Message Content: The Sagan went to the drawing board for a third time to develop a richer tapestry of the Earth experience. The Golden Record contains 116 images, from the old pulsar-map and hydrogen-atom standbys to images of animals, plants and architecture; it also contains a multitude of sounds, from the sound of surf and birdsongs to musical compositions from around the world, and greetings in fifty-five languages. Also included is a cover that gives a quick pictorial explanation of how to play the record and read the images, and a cartridge, in case the aliens have already moved on to 8-track.
Message Assumptions: That aliens will ever find it.
Likely Impression: Earthlings are just a bunch of hopeful, lovin’ fools
5. Cosmic Call (1999, 2003)
The Cosmic Call, broadcast from Evpatoria in 1999 and 2003 and sent to nine different stars, is perhaps our most serious attempt at a spacegoing message. With several messages and repetitions per broadcast, and the widest directional net, this might well be the message most likely to get us noticed.
Message Contents: The 1999 Cosmic Call contains the Dutil-Dumas Message (the “Interstellar Rosetta stone,” built on a series of symbols), the Brastaad Message (which uses the mathematical language of the Dutil-Dumas Message to give more information on message sponsor Team Encounter), the Arecibo Message, and a staff message from Team Encounter. The 2003 edition substituted a Bilingual Image Glossary for the Braastad Message, showing concepts such as Family.
Message Assumptions: With a message this diverse, even if the specifics don’t get through, aliens will definitely understand there’s a civilisation longing to make contact.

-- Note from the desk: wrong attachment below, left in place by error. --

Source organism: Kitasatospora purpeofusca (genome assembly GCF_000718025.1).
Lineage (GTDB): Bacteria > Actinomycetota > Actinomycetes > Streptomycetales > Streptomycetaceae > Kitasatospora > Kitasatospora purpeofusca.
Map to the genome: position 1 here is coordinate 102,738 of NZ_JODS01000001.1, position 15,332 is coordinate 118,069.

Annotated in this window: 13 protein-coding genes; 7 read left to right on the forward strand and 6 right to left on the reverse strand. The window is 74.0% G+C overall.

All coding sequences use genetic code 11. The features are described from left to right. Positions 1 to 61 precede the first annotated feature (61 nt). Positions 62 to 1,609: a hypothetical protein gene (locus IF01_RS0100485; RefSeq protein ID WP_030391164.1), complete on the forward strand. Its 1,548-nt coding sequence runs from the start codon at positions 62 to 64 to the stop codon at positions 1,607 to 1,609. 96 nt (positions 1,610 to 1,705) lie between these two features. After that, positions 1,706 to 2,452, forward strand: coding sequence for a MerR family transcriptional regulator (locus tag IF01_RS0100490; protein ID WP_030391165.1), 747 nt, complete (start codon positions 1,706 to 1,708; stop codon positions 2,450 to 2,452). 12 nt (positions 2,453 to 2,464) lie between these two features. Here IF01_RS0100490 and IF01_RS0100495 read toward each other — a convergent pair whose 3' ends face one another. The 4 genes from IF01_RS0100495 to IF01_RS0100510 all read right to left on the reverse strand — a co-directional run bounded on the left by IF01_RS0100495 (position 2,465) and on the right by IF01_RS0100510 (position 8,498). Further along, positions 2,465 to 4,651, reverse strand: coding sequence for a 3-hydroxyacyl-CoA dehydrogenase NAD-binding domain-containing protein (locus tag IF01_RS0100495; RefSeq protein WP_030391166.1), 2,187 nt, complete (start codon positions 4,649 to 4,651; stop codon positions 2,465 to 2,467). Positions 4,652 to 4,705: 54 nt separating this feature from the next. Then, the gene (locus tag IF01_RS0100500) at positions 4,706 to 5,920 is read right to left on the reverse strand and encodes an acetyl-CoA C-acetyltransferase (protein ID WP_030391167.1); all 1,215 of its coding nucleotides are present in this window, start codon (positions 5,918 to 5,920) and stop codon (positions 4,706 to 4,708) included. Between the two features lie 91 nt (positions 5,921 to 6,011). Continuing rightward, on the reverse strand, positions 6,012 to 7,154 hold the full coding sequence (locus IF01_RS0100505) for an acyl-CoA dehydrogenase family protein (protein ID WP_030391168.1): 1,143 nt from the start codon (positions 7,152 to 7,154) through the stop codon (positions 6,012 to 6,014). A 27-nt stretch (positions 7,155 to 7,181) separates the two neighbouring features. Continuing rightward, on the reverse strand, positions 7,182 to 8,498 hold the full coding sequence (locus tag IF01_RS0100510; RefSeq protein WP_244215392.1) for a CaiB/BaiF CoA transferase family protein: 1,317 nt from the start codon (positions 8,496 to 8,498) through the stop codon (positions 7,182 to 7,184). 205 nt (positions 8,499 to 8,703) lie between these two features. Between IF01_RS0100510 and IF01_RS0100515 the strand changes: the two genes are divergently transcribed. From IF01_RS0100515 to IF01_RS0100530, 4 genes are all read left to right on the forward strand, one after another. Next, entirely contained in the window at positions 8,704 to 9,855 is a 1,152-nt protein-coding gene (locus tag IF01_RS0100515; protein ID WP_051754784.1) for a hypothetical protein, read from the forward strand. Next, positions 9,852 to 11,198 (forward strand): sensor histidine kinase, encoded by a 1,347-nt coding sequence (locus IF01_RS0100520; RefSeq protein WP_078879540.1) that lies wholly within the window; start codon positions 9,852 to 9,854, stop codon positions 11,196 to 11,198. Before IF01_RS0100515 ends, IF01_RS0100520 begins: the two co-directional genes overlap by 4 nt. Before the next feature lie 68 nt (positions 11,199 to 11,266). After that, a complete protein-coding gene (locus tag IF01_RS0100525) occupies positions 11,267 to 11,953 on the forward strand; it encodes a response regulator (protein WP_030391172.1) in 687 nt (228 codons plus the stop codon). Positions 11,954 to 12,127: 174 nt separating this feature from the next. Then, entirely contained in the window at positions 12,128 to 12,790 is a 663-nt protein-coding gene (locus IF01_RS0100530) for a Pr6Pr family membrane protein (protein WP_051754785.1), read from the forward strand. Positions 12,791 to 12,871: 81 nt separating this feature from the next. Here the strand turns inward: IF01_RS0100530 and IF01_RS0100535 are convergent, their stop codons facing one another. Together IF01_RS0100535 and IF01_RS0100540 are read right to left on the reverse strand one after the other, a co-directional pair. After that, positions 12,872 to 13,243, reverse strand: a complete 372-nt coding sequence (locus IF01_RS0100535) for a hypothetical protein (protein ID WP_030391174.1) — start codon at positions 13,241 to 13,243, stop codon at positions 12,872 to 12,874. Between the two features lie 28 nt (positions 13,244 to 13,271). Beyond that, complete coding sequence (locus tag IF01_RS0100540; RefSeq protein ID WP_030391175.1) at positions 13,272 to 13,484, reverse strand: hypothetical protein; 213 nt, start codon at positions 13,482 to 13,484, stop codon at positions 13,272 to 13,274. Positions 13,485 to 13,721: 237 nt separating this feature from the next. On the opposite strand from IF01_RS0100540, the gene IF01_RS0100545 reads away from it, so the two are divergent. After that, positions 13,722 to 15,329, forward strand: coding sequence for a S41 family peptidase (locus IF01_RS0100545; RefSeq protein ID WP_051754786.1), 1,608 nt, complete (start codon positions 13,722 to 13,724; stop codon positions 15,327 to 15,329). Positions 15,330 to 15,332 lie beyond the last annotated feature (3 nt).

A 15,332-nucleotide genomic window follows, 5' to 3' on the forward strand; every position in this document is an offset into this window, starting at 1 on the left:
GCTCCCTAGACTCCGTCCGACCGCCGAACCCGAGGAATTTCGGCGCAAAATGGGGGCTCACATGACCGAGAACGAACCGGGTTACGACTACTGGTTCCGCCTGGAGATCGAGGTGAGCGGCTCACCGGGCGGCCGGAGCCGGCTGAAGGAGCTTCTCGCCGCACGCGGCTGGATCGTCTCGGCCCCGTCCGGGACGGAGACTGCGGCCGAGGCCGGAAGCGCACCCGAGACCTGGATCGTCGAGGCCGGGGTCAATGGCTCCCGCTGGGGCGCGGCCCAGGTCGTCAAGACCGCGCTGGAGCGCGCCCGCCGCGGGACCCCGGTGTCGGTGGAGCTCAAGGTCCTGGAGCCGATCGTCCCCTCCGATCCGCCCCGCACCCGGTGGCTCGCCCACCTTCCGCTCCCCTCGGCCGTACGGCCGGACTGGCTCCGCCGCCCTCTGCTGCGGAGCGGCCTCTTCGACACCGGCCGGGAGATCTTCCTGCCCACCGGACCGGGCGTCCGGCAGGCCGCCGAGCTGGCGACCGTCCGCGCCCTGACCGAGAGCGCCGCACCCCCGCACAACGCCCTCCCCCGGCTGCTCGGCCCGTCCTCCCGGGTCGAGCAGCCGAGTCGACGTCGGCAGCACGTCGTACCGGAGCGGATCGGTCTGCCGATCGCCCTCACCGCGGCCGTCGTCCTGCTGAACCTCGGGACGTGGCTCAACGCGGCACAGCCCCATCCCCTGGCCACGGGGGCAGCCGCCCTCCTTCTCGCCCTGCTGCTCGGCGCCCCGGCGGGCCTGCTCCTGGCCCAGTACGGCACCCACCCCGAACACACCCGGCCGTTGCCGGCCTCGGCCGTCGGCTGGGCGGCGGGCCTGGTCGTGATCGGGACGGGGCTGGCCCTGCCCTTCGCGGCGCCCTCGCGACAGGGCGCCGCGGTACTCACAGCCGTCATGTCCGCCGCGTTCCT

Likely Impression: That kid in the mall that sings two bars of a song over and over as loudly as it can, waiting for attention. Then it does the same thing in another language.
6. Teen Age Message (2001)
The children are our future-literally, in this case, as a group of Russian teens built their own message to space and beamed it to six stars in 2001. Along the same lines as the Cosmic Calls that preceded and followed it, the Teen Age Message also contained some innovative new twists.
Message Contents: The message contains data in three forms-radio signals, analogue data (music), and binary digital information: The radio signals attempt to imitate transmission from the Sun itself; the “First Theremin Concert for Aliens” includes Russian folk songs and the finale of Beethoven’s 9th Symphony, and the binary digital follow-up gives an Arecibo-esque rundown of basic mathematic and physical constants.
Message Assumptions: The uniquely-teen pressure of making the perfect mix tape.
Likely Impression: A return binary message, 100 years from now, asking for an interstellar envoy to teach them how to play the theremin.
The chances of an alien civilisation having the means, motive, and opportunity to catch any of these messages are slim; certainly it’s not likely that humanity will last long enough to catch any return messages showing the atomic weight of silver and bizarre, monstrous forms that we realise only too late were actually pictures of aliens galloping on the back of the enormous monsters they ride into battle with all who contact them. Even if the aliens are friendly, perhaps it’s just as well their chances of finding us are slim; all these messages, no matter their medium of context, are the equivalent of a first-date lie that paints humanity as a united, noble, peaceful civilization that cherishes their planet and wishes only to share their knowledge with others. Aliens that actually make it to our planet will have a long, awkward standoff while they look back and forth from the Voyager record to the planet, wondering what happened to the 24/7 beachside music festival they were promised.
On the other hand, if there’s a chance that all they’re looking for is theremin lessons, we might be okay! Related: everyone should start practicing the theremin immediately.
Genevieve Valentine’s first novel, Mechanique: a Tale of the Circus Tresaulti, is forthcoming from Prime Books in May 2011. Her short fiction has appeared in or is forthcoming from: Running with the Pack, The Living Dead 2, The Way of the Wizard, Teeth, Clarkesworld, Strange Horizons, Fantasy, Lightspeed, Escape Pod, and more. Her appetite for bad movies is insatiable, a tragedy she tracks on her blog.
Lightspeed is an online magazine focusing exclusively on science fiction, where you can expect to see near-future, sociological soft sf, to far-future, star-spanning hard sf, and anything and everything in between. Lightspeed also features a variety of nonfiction features, fiction podcasts, and Q&As with our authors that go behind-the-scenes of their stories.